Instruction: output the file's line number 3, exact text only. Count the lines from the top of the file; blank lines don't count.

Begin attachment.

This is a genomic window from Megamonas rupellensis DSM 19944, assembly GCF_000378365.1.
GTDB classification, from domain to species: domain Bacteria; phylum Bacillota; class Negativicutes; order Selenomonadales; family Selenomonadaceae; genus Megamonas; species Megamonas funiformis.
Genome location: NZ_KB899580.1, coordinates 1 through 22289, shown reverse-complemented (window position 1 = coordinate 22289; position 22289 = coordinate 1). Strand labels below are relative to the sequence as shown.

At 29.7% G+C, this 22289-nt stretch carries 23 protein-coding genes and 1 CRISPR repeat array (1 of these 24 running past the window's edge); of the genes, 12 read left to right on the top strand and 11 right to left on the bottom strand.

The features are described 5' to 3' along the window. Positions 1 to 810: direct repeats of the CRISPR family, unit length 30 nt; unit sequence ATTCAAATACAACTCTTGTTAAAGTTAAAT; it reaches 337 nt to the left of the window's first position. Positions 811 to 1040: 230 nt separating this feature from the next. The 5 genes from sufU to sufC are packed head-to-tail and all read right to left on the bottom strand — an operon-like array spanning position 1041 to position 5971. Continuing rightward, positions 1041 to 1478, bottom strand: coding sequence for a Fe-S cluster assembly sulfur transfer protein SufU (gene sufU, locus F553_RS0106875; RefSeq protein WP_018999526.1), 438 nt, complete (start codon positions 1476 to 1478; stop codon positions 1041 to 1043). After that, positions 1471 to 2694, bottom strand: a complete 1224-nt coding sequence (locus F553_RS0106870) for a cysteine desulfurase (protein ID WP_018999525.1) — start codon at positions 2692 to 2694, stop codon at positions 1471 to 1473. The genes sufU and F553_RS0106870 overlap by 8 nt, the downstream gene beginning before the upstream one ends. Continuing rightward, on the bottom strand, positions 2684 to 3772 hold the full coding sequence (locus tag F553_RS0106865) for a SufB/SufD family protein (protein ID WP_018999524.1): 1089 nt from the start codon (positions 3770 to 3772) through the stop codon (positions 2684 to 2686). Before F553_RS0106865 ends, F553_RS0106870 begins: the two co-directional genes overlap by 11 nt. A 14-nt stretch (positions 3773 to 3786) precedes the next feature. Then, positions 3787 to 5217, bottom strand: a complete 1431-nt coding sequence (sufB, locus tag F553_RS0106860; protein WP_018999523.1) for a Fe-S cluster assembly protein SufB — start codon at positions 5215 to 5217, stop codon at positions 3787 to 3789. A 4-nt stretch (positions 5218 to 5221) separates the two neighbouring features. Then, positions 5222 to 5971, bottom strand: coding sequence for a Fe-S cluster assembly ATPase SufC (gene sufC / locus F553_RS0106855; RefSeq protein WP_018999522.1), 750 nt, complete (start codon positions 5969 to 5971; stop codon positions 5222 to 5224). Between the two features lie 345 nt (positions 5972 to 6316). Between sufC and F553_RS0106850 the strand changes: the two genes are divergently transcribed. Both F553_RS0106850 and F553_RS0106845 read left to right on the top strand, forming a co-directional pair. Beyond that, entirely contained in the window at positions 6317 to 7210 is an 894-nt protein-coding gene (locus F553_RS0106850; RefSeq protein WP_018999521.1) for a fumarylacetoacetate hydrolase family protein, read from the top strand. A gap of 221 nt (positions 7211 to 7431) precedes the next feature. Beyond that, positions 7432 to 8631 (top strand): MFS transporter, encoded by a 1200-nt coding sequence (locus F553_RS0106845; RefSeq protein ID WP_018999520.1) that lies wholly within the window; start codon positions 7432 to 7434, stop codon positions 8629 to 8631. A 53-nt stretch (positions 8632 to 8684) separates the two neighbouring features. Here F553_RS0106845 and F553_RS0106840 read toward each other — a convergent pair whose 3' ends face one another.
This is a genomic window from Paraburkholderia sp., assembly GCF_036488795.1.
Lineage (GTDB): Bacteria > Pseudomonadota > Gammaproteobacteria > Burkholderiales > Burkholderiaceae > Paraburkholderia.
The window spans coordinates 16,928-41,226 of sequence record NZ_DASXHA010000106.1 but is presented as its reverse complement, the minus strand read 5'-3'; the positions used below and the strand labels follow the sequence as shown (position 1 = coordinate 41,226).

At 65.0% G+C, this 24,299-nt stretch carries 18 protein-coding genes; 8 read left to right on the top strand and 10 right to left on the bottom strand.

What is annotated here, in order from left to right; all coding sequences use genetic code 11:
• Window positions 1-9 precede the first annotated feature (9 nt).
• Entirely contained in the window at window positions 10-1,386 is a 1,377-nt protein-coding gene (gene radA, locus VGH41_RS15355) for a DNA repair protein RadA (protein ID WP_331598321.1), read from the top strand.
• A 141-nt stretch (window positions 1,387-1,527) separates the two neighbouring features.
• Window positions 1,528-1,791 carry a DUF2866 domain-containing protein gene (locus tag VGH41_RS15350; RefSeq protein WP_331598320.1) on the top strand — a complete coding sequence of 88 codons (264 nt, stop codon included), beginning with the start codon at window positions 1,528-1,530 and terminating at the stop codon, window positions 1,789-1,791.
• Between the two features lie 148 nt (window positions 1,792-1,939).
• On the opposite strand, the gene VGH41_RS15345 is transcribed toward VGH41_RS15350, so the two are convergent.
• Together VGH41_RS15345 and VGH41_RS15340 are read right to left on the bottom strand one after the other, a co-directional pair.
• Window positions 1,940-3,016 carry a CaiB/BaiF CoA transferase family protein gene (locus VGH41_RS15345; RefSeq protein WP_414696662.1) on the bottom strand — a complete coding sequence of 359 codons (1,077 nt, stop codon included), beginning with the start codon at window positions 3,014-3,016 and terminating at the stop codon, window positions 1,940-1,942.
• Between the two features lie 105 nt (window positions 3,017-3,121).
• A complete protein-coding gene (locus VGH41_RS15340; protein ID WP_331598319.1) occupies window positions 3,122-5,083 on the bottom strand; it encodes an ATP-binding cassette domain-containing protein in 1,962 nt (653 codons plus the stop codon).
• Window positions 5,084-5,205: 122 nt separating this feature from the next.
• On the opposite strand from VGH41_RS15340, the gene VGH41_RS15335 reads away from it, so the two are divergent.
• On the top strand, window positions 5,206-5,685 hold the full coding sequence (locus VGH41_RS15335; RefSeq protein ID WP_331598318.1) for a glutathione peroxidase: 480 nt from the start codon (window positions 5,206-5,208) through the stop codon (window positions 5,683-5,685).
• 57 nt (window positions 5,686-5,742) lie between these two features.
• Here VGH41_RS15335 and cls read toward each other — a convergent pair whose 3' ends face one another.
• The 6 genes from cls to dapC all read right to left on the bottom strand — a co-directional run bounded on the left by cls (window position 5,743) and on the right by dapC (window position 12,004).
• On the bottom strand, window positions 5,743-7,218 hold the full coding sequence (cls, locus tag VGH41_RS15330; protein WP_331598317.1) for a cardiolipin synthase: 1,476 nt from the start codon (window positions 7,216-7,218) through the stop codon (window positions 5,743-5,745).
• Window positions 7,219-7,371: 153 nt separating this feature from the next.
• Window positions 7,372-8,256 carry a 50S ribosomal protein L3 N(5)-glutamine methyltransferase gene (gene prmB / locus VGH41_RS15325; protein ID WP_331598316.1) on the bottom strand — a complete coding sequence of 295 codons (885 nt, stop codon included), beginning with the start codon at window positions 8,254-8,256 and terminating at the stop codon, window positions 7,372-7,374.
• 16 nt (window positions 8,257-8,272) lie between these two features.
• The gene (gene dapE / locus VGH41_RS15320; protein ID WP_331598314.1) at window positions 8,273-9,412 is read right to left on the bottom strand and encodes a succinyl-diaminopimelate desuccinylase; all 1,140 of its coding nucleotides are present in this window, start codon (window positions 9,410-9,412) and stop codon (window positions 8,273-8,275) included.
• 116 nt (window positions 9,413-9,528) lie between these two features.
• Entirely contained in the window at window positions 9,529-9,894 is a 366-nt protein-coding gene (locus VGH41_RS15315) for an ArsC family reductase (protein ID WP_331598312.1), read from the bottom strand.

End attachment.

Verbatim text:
Genome location: NZ_KB899580.1, coordinates 1 through 22289, shown reverse-complemented (window position 1 = coordinate 22289; position 22289 = coordinate 1). Strand labels below are relative to the sequence as shown.